A judge has given state and federal environmental agencies one year to plan the cleanup of 962 streams, rivers and lakes in Idaho.
The decision of U.S. District Court Judge William Dwyer was released Monday.
“This decision ensures that the state will develop a meaningful plan to control pollution or the federal government will do it for them,” said Mark Solomon of Moscow, vice president of the Idaho Conservation League.
In continuing to handle the challenge filed several years ago by the league and the Idaho Sporting Congress, Dwyer ruled that the state was moving at an unreasonably slow pace in complying with provisions of the Clean Water Act.
The suit was filed against the Environmental Protection Agency. The agency’s regional water quality chief couldn’t be reached for comment Monday afternoon.
It was just over a year ago that Dwyer ordered the EPA to require the state Division of Environmental Quality to come up with a complete inventory of degraded streams. The state had supplied a list of only a few dozen.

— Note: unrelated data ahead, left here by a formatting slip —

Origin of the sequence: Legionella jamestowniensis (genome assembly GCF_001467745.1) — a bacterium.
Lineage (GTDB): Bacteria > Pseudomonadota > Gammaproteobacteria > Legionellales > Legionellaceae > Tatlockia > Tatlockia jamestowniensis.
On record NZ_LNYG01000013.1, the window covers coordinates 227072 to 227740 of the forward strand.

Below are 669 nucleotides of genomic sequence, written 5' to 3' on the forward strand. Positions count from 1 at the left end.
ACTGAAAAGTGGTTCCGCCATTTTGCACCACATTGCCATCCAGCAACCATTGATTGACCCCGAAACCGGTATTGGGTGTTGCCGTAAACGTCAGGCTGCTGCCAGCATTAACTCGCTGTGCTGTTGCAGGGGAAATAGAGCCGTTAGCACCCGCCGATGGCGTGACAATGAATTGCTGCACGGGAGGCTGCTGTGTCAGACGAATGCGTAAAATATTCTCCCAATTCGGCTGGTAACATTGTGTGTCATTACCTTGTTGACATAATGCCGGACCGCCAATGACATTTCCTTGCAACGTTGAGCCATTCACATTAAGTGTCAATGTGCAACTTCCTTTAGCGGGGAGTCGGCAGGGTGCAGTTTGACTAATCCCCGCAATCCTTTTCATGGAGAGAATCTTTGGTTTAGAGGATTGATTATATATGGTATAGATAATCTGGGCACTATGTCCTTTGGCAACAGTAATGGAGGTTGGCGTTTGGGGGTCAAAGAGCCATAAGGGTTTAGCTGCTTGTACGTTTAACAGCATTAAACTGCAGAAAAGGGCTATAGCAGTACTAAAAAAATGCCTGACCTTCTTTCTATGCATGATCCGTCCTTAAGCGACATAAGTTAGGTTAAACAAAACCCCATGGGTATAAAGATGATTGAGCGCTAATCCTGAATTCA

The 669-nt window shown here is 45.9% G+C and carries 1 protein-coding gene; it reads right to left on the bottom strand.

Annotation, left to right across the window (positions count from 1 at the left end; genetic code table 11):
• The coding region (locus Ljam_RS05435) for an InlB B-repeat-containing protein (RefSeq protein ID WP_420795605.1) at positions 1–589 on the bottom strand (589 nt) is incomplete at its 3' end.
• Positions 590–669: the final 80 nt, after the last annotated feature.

At that point, the Seattle-based judge pointed out that the state had taken action to clean up pollution in only two streams since the federal requirements were enacted in 1979. And in the past 13 months, only about two dozen of the 962 stream segments finally identified as degraded have been addressed.
At that rate, Dwyer said, it would take centuries for the state to comply with the Clean Water Act.
League spokesman Karl Brooks said the task is not as daunting as it appears. Pollution problems in many cases might be handled through a basin-wide plan that covers numerous stream segments, he said, rather than one at a time.
The lawsuit has been of particular interest to the timber industry, which disputes that all of the streams in question really are polluted. Loggingrelated sediment is one of many sources of water pollution in the state.
The following fields overflowed: CREDIT = Associated Press Staff writer Julie Titone contributed to this report.